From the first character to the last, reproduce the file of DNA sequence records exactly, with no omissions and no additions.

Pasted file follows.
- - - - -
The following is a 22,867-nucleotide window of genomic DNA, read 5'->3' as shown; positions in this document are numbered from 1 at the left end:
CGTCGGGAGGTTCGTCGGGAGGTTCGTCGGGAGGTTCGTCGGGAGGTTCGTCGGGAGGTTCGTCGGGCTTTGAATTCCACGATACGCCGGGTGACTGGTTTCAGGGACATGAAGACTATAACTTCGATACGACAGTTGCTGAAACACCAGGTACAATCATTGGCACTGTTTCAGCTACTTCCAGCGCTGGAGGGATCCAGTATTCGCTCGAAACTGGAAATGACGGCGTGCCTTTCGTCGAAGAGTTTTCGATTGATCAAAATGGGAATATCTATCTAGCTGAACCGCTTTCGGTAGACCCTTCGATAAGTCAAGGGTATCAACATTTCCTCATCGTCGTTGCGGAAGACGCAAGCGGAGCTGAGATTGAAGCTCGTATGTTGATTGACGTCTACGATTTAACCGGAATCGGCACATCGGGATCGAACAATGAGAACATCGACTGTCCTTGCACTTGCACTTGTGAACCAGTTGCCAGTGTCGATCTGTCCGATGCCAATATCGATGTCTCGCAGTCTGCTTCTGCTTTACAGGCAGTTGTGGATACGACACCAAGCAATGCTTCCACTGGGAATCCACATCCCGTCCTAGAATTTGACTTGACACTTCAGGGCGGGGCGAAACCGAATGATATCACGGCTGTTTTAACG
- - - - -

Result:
The following is a 22,867-nucleotide window of genomic DNA, read 5'->3' as shown; positions in this document are numbered from 1 at the left end:
CGTCGGGAGGTTCGTCGGGAGGTTCGTCGGGAGGTTCGTCGGGAGGTTCGTCGGGAGGTTCGTCGGGCTTTGAATTCCACGATACGCCGGGTGACTGGTTTCAGGGACATGAAGACTATAACTTCGATACGACAGTTGCTGAAACACCAGGTACAATCATTGGCACTGTTTCAGCTACTTCCAGCGCTGGAGGGATCCAGTATTCGCTCGAAACTGGAAATGACGGCGTGCCTTTCGTCGAAGAGTTTTCGATTGATCAAAATGGGAATATCTATCTAGCTGAACCGCTTTCGGTAGACCCTTCGATAAGTCAAGGGTATCAACATTTCCTCATCGTCGTTGCGGAAGACGCAAGCGGAGCTGAGATTGAAGCTCGTATGTTGATTGACGTCTACGATTTAACCGGAATCGGCACATCGGGATCGAACAATGAGAACATCGACTGTCCTTGCACTTGCACTTGTGAACCAGTTGCCAGTGTCGATCTGTCCGATGCCAATATCGATGTCTCGCAGTCTGCTTCTGCTTTACAGGCAGTTGTGGATACGACACCAAGCAATGCTTCCACTGGGAATCCACATCCCGTCCTAGAATTTGACTTGACACTTCAGGGCGGGGCGAAACCGAATGATATCACGGCTGTTTTAACG